"He's learning how to, as I said, take what's given to him.

"He's taken to right field very well, taken to hitting in the middle of the order very well. We certainly don't expect him to hit a home run every day, but he can get in streaks like that where he's seeing the ball really well and putting the head on it. And so, from a maturation standpoint, yes, he's getting there, he's taking those steps necessary."

He's also healthy.

After dealing with a knee issue which followed his run-ins with outfield walls in Atlanta and Los Angeles in 2013 and the torn ulnar-collateral ligament in his left thumb last season, Harper came into the 2015 campaign 100% health for really the first time in two years.

"When you can't play -- when you tear your thumb up, you can't play," Williams said.

"And if you miss significant time then there's a process to coming back regardless of when you get back to the big leagues, to find the stroke and to feel comfortable again. So, he came into Spring Training feeling good and has not stopped."

Though they held him in the park for eight innings, the Braves ultimately couldn't stop Harper from hitting his sixth home run in the last three games.

"The Braves always battle," Harper told MASN's Dan Kolko on the field in Nationals Park after the game.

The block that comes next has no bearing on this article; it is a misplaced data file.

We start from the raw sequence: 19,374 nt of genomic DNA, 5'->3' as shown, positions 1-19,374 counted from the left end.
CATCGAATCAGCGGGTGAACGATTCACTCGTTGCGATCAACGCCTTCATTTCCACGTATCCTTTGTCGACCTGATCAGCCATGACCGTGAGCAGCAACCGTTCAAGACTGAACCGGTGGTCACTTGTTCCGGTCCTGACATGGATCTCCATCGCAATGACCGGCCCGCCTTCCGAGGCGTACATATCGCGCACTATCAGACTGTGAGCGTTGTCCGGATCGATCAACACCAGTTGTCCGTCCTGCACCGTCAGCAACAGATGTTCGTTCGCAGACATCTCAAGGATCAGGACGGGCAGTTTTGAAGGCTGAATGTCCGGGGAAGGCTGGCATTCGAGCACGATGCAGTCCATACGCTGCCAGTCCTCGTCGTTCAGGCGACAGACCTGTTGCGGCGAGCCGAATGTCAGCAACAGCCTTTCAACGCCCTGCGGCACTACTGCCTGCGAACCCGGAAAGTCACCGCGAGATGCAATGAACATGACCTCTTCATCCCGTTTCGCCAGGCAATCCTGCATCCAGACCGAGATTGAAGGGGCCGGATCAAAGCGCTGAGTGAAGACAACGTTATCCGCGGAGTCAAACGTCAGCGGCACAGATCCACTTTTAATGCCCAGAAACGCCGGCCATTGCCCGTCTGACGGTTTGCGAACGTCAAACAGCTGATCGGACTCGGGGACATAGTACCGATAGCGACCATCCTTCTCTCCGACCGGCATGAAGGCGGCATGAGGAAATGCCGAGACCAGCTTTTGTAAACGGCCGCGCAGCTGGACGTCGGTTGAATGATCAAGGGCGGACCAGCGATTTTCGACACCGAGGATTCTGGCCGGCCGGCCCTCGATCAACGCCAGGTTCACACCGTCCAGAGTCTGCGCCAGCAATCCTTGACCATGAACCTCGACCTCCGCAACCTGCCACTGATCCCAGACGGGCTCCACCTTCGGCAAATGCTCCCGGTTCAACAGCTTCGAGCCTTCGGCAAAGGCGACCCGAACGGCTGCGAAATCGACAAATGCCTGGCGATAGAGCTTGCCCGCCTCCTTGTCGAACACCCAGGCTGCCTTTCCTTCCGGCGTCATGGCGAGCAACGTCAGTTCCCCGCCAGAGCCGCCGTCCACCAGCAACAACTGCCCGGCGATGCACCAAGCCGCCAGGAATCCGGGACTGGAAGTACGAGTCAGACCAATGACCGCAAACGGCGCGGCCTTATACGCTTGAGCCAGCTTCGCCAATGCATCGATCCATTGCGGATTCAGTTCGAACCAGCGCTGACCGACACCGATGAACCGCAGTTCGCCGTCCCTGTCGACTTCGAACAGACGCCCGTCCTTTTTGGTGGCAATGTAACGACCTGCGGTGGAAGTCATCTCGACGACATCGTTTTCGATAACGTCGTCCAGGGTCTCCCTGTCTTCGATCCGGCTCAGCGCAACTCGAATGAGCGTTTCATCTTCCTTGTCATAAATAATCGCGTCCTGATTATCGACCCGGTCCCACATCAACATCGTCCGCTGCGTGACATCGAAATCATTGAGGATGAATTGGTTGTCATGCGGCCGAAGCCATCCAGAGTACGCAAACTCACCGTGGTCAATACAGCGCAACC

"They're a great team. We were just better today. Being able to come in here and win this ball game -- [Doug] Fister threw great. The lineup, I mean, Zim getting a homer, a three-run shot."

But it was Harper who came through with the winner, on a low 1-0 slider from Martin that was a little too far out over the middle.

"Just trying to get a pitch over the plate," Harper said. "I think that last pitch was a slider or a curveball, I knew he had a heater, but just try to look for something over the plate and end the ballgame."

"That's the type of player I need to be," he continued. "That's what I need to be like, that's how I need to play and the fans expect that, I expect that out of myself."

The baseball world is starting to expect it out of him too.

Harper eyeblack oozing